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CO: Impoundment of car legally parked in residential neighborhood unreasonable; no community caretaking need

Defendant was arrested, and his vehicle, lawfully parked in a residential neighborhood, was unreasonably impounded and towed. There was no community caretaking function need. People v. Thomas, 2021 COA 23, 2021 Colo. App. LEXIS 268 (Feb. 25, 2021). Syllabus by … Continue reading

Posted in Community caretaking function, Inventory | Comments Off on CO: Impoundment of car legally parked in residential neighborhood unreasonable; no community caretaking need

DC: Putting one’s hand over officer’s to stop a patdown is withdrawal of consent

“The trial court erred as a matter of law in ruling that Mr. Ford’s actions did not revoke consent. An objectively reasonable officer would have understood Mr. Ford’s act of placing his hand on the outside of his pocket exactly … Continue reading

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CA8: Presenting def with DNA SW after he lawyers up wasn’t attempt to reopen interrogation

Presenting defendant with a search warrant for DNA swabs during an interrogation after he lawyered up was a statement of fact and not an attempt to get him to talk again. Thus, Miranda not violated. United States v. Zephier, 2021 … Continue reading

Posted in Custody, DNA, Excessive force, Qualified immunity, Warrant execution | Comments Off on CA8: Presenting def with DNA SW after he lawyers up wasn’t attempt to reopen interrogation

M.D.Fla.: Police dog attack on wrong person not promptly called off was excessive

The officer had reasonable suspicion to frisk three men before they fled him. Releasing a police dog was not unreasonable. The dog’s attack of a 40ish woman, however, was not seen to be reasonable, and the dog was not promptly … Continue reading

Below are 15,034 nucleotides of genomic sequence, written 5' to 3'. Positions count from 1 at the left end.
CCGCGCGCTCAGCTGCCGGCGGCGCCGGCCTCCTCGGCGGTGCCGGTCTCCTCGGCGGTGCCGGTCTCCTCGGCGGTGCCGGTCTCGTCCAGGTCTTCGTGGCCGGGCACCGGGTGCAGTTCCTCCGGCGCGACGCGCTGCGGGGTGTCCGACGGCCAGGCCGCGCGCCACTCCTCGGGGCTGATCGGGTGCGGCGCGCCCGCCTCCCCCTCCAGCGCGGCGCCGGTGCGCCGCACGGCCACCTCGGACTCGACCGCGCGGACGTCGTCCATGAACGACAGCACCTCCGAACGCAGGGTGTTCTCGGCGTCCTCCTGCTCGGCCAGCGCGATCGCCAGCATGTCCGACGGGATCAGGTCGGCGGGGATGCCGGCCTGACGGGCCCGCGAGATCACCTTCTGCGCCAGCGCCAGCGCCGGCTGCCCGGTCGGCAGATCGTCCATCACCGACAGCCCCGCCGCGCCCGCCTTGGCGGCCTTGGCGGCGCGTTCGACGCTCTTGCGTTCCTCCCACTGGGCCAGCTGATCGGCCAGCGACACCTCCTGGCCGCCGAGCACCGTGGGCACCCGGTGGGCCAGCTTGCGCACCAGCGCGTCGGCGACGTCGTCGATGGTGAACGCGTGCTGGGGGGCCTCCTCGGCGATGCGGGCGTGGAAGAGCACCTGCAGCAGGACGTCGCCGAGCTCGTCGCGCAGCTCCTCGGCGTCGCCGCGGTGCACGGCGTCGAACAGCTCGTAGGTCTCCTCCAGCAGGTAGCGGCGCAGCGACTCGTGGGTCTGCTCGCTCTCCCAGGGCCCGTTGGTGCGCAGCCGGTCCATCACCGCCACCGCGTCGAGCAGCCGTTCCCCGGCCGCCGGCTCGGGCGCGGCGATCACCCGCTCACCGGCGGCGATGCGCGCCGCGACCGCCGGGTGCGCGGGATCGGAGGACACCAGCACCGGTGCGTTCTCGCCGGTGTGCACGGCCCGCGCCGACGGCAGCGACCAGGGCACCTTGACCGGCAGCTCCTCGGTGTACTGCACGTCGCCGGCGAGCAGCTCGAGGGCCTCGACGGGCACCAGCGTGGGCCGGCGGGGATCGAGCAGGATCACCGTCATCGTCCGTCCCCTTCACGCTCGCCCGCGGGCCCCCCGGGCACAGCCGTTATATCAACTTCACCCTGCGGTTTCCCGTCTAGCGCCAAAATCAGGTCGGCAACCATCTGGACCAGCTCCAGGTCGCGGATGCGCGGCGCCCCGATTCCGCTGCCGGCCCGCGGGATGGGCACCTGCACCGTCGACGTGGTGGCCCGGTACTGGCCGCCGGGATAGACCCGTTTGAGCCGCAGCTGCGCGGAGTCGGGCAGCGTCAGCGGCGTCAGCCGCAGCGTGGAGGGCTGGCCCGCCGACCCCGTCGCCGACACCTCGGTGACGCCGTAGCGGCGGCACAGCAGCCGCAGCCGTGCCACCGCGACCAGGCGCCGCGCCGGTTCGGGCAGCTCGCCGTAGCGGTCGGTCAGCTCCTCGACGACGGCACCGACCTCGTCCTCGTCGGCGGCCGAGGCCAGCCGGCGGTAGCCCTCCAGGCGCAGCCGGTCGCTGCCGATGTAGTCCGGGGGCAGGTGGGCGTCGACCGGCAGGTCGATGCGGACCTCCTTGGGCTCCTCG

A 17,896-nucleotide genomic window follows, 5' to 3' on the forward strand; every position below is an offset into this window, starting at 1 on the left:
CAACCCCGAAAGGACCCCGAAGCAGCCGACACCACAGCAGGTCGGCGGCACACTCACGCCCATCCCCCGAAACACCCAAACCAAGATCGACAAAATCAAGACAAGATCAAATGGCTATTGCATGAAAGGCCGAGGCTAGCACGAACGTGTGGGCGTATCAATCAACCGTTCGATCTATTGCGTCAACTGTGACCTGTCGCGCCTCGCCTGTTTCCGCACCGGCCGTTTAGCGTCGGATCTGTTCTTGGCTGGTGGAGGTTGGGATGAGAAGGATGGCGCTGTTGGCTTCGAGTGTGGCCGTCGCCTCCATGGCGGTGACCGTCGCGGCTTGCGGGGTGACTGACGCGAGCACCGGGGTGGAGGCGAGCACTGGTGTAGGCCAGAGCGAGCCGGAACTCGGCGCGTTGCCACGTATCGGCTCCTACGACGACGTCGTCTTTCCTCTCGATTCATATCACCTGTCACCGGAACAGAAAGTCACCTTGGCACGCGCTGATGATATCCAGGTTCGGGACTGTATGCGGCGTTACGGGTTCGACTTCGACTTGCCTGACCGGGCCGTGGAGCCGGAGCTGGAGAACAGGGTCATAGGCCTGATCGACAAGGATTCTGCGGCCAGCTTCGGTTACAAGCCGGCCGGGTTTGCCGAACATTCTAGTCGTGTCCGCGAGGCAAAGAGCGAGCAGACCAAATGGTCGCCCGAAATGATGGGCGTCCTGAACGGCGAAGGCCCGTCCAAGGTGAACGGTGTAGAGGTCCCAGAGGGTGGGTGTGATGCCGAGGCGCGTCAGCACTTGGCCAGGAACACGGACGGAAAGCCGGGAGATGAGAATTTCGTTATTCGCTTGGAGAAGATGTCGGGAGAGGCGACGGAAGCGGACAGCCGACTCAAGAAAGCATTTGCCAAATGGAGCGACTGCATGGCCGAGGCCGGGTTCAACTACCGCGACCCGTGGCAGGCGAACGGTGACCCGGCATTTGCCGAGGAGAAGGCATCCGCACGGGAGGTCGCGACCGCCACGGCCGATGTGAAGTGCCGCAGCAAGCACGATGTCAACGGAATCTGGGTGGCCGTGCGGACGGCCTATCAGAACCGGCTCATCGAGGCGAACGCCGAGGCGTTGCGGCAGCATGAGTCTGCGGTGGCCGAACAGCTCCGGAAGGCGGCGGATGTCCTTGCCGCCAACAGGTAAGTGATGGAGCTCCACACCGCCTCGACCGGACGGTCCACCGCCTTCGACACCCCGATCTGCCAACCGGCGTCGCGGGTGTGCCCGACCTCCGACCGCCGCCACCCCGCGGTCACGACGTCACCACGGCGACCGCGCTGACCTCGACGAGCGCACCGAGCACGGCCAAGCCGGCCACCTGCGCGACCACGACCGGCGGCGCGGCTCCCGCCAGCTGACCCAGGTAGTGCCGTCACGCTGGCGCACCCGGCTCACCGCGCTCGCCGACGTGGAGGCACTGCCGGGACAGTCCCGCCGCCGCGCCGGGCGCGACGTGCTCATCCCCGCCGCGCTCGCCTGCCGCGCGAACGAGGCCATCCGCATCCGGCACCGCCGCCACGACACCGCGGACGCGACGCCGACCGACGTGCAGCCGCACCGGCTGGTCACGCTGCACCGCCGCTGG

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AR: Officer letting himself in because it was raining after homeowner answered knock on door was not implied consent

The officer here came to the door and knocked. When the occupant opened the door, the officer entered because it was raining. The trial court found implied consent. The court of appeals disagrees. It was acquiescence. Abernathy v. State, 2021 … Continue reading

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WY: No hot pursuit into home for traffic violation that wasn’t “hot”

Hot pursuit for a traffic violation did not permit an entry into the home. Here, the pursuit just wasn’t “hot” or exigent because the officer called for backup. Fuller v. State, 2021 WY 36, 2021 Wyo. LEXIS 41 (Feb. 24, … Continue reading

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Reason: ‘Everything Has Been Criminalized,’ Says Neil Gorsuch as He Pushes for Stronger Fourth Amendment Protections

Reason: ‘Everything Has Been Criminalized,’ Says Neil Gorsuch as He Pushes for Stronger Fourth Amendment Protections by Damon Root (“The justice weighs in during oral arguments in Lange v. California.”)

Posted in SCOTUS | Comments Off on Reason: ‘Everything Has Been Criminalized,’ Says Neil Gorsuch as He Pushes for Stronger Fourth Amendment Protections

PA: With MMJ, smell of MJ alone isn’t PC for search of a car; more required

Because of medical marijuana being law in Pennsylvania, the smell of marijuana in a car alone is no longer enough for probable cause. More is required. Commonwealth v. Grooms, 2021 Pa. Super. LEXIS 79 (Feb. 24, 2021):

Posted in Plain view, feel, smell, Probable cause | Comments Off on PA: With MMJ, smell of MJ alone isn’t PC for search of a car; more required